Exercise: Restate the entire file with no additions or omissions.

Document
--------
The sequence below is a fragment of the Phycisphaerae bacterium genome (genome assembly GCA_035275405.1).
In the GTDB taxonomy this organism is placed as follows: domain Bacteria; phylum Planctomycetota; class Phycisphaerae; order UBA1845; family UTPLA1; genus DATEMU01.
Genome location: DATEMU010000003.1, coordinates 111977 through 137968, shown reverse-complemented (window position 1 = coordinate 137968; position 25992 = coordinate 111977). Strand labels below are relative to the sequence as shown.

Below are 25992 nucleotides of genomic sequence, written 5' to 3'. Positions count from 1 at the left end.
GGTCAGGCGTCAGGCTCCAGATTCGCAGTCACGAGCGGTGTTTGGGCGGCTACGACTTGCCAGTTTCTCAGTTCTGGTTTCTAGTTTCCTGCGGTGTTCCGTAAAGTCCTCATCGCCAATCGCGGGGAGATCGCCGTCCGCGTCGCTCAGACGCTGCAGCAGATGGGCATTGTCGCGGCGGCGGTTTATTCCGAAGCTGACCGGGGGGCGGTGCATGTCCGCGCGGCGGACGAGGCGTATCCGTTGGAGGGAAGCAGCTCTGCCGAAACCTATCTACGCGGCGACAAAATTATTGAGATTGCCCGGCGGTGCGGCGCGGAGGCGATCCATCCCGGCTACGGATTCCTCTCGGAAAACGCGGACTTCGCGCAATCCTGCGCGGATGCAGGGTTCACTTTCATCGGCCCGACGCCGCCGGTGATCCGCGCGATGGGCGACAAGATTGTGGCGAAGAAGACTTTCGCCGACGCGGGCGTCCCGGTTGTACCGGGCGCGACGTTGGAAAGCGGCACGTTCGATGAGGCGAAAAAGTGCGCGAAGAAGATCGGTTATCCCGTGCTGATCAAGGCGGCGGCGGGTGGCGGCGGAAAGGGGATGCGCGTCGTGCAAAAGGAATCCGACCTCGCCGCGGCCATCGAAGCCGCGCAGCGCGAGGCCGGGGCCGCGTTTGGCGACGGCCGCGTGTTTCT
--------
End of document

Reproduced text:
The sequence below is a fragment of the Phycisphaerae bacterium genome (genome assembly GCA_035275405.1).
In the GTDB taxonomy this organism is placed as follows: domain Bacteria; phylum Planctomycetota; class Phycisphaerae; order UBA1845; family UTPLA1; genus DATEMU01.
Genome location: DATEMU010000003.1, coordinates 111977 through 137968, shown reverse-complemented (window position 1 = coordinate 137968; position 25992 = coordinate 111977). Strand labels below are relative to the sequence as shown.

Below are 25992 nucleotides of genomic sequence, written 5' to 3'. Positions count from 1 at the left end.
GGTCAGGCGTCAGGCTCCAGATTCGCAGTCACGAGCGGTGTTTGGGCGGCTACGACTTGCCAGTTTCTCAGTTCTGGTTTCTAGTTTCCTGCGGTGTTCCGTAAAGTCCTCATCGCCAATCGCGGGGAGATCGCCGTCCGCGTCGCTCAGACGCTGCAGCAGATGGGCATTGTCGCGGCGGCGGTTTATTCCGAAGCTGACCGGGGGGCGGTGCATGTCCGCGCGGCGGACGAGGCGTATCCGTTGGAGGGAAGCAGCTCTGCCGAAACCTATCTACGCGGCGACAAAATTATTGAGATTGCCCGGCGGTGCGGCGCGGAGGCGATCCATCCCGGCTACGGATTCCTCTCGGAAAACGCGGACTTCGCGCAATCCTGCGCGGATGCAGGGTTCACTTTCATCGGCCCGACGCCGCCGGTGATCCGCGCGATGGGCGACAAGATTGTGGCGAAGAAGACTTTCGCCGACGCGGGCGTCCCGGTTGTACCGGGCGCGACGTTGGAAAGCGGCACGTTCGATGAGGCGAAAAAGTGCGCGAAGAAGATCGGTTATCCCGTGCTGATCAAGGCGGCGGCGGGTGGCGGCGGAAAGGGGATGCGCGTCGTGCAAAAGGAATCCGACCTCGCCGCGGCCATCGAAGCCGCGCAGCGCGAGGCCGGGGCCGCGTTTGGCGACGGCCGCGTGTTTCT